My mother-in-law has been in a room at one of these facilities for the last 4-5 months fighting her strongest fight ever against Small Cell Cancer. When she was diagnosed we were told she had 3-6 months to live. Just a few short hallways away in the same facility, my Uncle lies in a bed as a paraplegic for nearly 36 years. My Aunt took up Nursing as her career simply to learn how to care for him.

For 35 of those 36 years, my family has been able to visit my Uncle without issue. This daily interaction and care provided to him by my family is the only reason he is still alive. Without it, he too was only given a few short months to live; and if left only to the minimal care provided by the facility, he would not have made it this long. As a baby; and even moreso as I developed into young adulthood, I spent a lot of time in that room. This focused and consistent interaction directly provided my Uncle a type of mental recovery that could only be provided by a close family member or friend; not someone in a white coat or scrubs. It provided him stability like that of a more normal life that he once had before his accident. Furthermore, it created a positive environment that he could be comfortable in. Even though it wasn't words telling you that he was, it was his body language that told you so, since he cannot speak.

My mother-in-law enjoys her grandchildren and children very much. Not being able to see them has introduced a strong depression into her life that she did not have before her diagnosis. Her eating habits lack consistency. Her hydration methods lack consistency. Her basic personal hygiene lacks consistency. Her sleep patterns are highly inconsistent. Her physical movement(s) and uplifting smile are being overtaken by the shadows of that dark room where she receives the minimal care needed to "keep her alive and comfortable." Without human interaction from a loved one, she is highly miserable and it is obviously seen wearing on her face and withering body.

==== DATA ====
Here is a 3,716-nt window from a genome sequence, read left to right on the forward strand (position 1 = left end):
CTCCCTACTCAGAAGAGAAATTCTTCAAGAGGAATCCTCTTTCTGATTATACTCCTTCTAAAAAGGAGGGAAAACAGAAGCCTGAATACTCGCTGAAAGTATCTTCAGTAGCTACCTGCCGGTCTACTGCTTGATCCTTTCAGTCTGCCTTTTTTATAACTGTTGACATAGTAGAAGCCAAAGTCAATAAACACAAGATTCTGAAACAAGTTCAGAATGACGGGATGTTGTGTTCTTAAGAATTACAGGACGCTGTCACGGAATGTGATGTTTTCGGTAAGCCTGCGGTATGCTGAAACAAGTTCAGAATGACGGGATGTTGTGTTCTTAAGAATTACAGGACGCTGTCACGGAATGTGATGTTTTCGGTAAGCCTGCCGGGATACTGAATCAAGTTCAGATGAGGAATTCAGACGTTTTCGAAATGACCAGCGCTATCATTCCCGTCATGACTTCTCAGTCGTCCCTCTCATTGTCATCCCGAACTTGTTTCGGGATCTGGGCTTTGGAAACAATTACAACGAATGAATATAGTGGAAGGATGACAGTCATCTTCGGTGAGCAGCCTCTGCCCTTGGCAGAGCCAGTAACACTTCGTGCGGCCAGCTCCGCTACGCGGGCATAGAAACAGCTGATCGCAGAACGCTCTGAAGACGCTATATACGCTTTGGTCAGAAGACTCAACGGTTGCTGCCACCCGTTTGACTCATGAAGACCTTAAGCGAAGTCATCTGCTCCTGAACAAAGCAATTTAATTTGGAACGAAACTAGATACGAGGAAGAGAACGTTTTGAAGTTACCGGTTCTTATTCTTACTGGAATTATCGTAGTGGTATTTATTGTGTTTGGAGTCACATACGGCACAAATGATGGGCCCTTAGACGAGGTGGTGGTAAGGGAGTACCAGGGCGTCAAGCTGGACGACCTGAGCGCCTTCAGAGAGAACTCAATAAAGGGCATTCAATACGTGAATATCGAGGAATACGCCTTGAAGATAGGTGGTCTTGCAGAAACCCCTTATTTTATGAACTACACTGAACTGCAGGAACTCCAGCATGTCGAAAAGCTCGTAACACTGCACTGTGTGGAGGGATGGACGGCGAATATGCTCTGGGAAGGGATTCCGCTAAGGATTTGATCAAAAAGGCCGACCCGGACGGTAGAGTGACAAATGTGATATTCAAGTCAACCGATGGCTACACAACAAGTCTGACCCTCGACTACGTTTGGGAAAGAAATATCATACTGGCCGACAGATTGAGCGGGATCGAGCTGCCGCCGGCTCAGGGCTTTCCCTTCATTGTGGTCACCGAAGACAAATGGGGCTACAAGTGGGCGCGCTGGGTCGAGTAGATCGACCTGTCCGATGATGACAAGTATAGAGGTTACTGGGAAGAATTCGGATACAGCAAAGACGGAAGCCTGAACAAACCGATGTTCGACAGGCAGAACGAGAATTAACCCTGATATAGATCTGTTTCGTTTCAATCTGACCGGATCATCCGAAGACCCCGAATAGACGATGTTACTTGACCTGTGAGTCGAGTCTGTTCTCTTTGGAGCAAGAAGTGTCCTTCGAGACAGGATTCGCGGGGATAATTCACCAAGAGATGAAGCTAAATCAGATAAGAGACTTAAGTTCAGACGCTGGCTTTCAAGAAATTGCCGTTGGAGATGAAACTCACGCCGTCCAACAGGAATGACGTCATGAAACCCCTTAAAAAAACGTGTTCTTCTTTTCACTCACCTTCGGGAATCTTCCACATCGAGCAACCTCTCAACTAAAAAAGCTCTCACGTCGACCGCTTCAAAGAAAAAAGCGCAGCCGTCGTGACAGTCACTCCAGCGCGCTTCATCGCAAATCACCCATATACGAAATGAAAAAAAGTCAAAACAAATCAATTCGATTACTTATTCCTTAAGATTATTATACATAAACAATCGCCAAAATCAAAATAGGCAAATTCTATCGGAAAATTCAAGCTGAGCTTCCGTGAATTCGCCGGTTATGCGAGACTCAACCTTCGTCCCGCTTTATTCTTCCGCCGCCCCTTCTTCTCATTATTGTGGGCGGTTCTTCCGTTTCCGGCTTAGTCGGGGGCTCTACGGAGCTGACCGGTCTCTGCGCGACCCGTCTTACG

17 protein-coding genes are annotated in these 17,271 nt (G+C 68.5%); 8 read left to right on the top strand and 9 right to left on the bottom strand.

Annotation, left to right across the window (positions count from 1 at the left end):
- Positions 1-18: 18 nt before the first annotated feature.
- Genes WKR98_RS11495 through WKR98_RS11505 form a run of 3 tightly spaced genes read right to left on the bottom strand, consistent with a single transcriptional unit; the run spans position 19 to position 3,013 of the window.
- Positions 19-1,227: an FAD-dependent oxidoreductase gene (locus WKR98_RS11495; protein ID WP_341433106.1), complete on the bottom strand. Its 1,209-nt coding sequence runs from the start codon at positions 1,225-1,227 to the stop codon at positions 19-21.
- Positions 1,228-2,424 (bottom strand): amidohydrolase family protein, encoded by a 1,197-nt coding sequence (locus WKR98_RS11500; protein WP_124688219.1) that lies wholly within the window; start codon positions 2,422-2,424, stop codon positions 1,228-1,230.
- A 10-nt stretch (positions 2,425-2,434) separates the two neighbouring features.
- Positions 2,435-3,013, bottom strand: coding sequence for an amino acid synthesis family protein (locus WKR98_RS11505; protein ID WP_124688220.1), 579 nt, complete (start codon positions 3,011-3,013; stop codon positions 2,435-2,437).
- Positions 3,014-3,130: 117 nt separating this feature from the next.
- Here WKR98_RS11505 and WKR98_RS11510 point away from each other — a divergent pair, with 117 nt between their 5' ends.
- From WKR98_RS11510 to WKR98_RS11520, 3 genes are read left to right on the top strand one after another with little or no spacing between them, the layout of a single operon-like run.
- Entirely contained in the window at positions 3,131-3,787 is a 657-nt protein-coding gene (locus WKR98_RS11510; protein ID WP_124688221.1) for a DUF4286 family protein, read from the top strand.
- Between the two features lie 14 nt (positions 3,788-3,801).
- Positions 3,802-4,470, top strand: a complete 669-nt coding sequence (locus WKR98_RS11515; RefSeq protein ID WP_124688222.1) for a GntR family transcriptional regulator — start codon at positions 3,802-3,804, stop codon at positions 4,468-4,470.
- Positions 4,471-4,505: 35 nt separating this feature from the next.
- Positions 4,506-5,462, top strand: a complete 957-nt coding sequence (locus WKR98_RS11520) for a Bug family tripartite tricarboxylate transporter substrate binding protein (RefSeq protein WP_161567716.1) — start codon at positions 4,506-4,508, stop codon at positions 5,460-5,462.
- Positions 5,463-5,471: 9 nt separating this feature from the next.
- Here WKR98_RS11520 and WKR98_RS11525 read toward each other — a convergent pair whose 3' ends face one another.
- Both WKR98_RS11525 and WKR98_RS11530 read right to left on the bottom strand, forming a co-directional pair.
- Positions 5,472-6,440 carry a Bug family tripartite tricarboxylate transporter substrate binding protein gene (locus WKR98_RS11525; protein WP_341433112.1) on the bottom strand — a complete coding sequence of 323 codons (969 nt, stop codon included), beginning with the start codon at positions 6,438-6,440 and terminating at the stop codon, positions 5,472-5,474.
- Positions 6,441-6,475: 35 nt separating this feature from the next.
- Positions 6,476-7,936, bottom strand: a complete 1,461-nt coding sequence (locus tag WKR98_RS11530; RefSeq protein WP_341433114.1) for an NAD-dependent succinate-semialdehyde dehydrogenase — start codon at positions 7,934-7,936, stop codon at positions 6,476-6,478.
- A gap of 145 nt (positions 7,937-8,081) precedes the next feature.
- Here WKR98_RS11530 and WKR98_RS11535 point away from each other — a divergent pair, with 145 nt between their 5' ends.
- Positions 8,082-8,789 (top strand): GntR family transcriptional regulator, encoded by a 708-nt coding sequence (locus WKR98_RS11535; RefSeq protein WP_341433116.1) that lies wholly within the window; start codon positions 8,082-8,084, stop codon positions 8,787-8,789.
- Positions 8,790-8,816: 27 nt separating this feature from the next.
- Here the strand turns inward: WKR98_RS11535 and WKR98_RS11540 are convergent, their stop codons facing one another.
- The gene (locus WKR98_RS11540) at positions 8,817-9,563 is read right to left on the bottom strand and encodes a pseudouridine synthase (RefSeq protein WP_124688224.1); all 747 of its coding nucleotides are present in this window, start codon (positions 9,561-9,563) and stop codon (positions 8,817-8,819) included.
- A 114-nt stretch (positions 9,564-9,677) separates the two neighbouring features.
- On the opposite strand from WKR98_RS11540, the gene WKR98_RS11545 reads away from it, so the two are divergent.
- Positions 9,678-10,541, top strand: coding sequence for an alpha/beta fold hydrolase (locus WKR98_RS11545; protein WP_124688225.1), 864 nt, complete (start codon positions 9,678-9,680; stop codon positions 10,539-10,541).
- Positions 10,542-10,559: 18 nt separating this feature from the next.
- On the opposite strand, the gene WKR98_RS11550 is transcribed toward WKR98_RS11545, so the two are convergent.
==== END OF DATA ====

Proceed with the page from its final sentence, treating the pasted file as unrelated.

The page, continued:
She loves bird watching, dancing to oldies music, playing video games, and putting puzzles together just to name a few. But the lack of human interaction from her loved ones has her sleeping away what little bit of life she has left. Her mental health is depleting because she is not being provided the proper cognitive stimulation that she needs to help her to recover and keep up the good fight. Family visitations can help this.

I've known her longer than I've known my wife. She's watched me grow up since I was 12 years old and I would do anything for her; and not being able to even say "hi" to her in the same room, breaks me down. Watching my children show her pictures they drew for her, while standing outside of a window breaks my heart. Watching my wife and sister-in-law get turned away at the door as they hold a bag of her favorite lunch and a small gift from home, makes me want to scream at facility management for their lack of common sense and compassion for the value of human life. 

Please join me in signing this petition. Stand beside your loved ones that are fighting so hard to live, but not to die alone! Stand up for what is right because we know it's right; but even moreso because we know that having our loved ones being left segregated to fight these fights alone is just wrong, immoral, and highly unethical. Sign the petition because you want to help bring positivity, smiles, and love to this world, and help us all remember the value of life. God Bless you all, be safe and be blessed!

0 have signed. Let’s get to 200!
At 200 signatures, this petition is more likely to be featured in recommendations!